Friday, December 4, 2009

Defending Human Dignity

Al Mohler has commented on a recent decision by Dr. Fancis Collins concerning the use of human embryos in scientific research.

The defense of human dignity is the responsibility of all human beings, but certain individuals bear a special responsibility due to position or influence. This is certainly the case with Dr. Francis Collins, director of the National Institutes of Health...

Throughout the confirmation process, Collins appeared to reassure scientists that he would support the President's policy. That assurance was made clear on December 2, when Dr. Collins announced the NIH approval of the first 13 additional stem cell lines for federally funded research. Collins said:

"I am happy to say that we now have human embryonic stem cell lines eligible for use by our research community under our new stem cell policy. . . . In accordance with the guidelines, these stem cell lines were derived from embryos that were donated under ethically sound informed consent processes. More lines are under review now, and we anticipate continuing to expand this list of responsibly derived lines eligible for NIH funding."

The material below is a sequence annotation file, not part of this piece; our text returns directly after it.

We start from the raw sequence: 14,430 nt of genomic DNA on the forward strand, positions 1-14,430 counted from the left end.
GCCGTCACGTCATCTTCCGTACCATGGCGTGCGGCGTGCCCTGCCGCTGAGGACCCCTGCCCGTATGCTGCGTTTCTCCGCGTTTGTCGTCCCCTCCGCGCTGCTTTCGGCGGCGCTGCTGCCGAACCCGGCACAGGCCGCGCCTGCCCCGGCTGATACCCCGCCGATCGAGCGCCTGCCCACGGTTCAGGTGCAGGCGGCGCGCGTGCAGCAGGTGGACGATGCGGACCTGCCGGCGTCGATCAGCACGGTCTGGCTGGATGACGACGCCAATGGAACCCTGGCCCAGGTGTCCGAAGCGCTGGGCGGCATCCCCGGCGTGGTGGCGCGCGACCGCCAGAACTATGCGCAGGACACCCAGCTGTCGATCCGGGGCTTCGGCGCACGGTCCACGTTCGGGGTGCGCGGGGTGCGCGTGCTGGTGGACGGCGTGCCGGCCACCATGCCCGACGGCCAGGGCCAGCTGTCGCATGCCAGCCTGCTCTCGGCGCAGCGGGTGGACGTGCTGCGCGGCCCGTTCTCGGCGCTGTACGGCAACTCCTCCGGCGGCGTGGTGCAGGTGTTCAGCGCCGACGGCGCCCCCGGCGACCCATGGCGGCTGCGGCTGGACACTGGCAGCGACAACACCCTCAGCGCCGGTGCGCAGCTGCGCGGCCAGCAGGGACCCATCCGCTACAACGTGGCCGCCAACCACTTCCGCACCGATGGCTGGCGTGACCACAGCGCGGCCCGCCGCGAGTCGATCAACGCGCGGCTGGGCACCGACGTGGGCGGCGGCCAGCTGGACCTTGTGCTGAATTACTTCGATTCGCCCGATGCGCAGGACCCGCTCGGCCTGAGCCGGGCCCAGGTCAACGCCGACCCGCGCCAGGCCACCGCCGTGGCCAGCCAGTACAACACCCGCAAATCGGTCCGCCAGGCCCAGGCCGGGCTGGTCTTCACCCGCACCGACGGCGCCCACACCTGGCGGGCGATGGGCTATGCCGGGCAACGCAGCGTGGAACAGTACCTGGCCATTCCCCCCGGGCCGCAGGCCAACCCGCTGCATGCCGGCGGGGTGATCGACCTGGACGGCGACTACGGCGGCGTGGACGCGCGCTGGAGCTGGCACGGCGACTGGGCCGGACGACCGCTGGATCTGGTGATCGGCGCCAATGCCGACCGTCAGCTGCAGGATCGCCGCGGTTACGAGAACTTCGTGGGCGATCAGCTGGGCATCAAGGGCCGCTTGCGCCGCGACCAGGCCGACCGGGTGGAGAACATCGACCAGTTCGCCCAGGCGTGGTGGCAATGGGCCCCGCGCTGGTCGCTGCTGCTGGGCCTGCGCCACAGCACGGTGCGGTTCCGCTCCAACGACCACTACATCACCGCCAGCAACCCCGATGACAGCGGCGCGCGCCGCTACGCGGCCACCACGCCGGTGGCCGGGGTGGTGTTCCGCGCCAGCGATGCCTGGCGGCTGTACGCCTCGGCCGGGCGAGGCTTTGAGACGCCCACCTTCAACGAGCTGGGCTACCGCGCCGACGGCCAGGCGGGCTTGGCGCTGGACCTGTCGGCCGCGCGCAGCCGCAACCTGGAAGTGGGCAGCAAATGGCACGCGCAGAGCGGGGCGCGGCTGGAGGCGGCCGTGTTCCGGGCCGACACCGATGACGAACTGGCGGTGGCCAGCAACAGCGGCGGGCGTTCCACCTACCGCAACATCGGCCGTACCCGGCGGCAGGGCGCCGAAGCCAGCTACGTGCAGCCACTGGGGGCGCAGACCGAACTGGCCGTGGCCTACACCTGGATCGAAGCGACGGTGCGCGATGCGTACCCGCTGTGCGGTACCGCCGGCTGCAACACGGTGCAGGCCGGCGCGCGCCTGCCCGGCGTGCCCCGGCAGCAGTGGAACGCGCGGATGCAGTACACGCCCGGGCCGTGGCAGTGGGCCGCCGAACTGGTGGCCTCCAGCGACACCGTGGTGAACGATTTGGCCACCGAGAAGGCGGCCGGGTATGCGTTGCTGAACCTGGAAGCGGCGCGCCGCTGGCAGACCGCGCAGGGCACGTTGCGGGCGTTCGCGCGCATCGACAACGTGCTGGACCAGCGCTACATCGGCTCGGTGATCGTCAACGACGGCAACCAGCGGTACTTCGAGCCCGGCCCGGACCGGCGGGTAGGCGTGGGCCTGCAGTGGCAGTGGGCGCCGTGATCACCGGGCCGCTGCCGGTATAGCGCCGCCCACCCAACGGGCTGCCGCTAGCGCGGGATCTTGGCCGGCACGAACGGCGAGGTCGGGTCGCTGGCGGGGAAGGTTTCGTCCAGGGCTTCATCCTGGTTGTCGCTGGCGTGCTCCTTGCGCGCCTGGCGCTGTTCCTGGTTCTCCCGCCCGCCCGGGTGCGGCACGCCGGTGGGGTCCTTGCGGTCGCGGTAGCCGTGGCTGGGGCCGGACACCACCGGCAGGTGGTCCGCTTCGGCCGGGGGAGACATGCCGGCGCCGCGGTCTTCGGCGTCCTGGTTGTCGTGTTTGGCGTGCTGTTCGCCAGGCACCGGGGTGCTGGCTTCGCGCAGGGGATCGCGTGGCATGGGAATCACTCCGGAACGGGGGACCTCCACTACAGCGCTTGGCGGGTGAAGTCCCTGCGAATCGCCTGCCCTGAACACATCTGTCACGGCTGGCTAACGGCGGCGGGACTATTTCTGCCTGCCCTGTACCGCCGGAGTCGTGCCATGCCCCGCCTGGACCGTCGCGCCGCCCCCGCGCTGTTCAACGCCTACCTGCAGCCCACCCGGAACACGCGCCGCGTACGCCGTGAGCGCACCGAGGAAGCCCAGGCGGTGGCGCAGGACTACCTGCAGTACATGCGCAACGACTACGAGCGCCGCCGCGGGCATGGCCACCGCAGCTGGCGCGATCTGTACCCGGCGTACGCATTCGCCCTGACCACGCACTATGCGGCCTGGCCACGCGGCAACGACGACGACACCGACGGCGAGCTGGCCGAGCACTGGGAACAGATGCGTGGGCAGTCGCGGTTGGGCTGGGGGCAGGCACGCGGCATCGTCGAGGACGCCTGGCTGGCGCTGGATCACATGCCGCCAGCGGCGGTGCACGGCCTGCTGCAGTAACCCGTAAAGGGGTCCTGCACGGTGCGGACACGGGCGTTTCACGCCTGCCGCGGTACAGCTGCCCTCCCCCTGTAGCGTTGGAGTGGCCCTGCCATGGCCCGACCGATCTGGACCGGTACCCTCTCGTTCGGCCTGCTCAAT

In making his statement about the new cell lines for federally funded research, Collins defended his policy with very strange language. As The Washington Post reported, Collins said, "I think that there is an argument to be made that what is being done is ethically acceptable, even if you believe in the inherent sanctity of the human embryo."

An argument can be made? Arguing that "an argument can be made" is no substitute for making the argument. Dr. Collins must now take personal responsibility for the use of additional stem cell lines that required the destruction of human embryos. When he says that such research is conducted according to "ethical" guidelines he is repeating the pattern of President Obama, who limits the "ethical" concern to the fact that the human embryos were derived with donor consent. In another evasion, the NIH is prevented by congressional action from funding the actual destruction of the embryo, so it allows other entities to fund that process, taking over after the embryo is destroyed.

Read the entire article HERE.

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